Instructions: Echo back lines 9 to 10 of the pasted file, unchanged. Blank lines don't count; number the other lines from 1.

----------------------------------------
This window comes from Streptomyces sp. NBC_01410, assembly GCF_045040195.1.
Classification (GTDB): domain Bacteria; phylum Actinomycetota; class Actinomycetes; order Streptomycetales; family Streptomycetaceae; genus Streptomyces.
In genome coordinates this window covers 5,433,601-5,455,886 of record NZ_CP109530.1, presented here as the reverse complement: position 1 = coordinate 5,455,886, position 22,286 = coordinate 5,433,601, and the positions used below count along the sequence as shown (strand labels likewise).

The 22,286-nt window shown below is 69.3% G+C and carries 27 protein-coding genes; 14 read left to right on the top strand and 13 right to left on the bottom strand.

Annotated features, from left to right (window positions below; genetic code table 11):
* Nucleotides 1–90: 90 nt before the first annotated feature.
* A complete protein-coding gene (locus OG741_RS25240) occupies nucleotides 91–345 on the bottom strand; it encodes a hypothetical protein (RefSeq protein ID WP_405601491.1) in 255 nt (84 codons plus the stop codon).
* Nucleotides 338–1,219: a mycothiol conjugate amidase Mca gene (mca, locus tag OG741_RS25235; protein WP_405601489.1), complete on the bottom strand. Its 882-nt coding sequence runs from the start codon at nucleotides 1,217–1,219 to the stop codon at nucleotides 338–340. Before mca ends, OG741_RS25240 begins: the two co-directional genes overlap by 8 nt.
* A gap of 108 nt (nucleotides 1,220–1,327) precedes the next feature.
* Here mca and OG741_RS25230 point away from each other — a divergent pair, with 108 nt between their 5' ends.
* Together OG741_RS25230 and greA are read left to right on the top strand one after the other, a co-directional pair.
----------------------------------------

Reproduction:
* A gap of 108 nt (nucleotides 1,220–1,327) precedes the next feature.
* Here mca and OG741_RS25230 point away from each other — a divergent pair, with 108 nt between their 5' ends.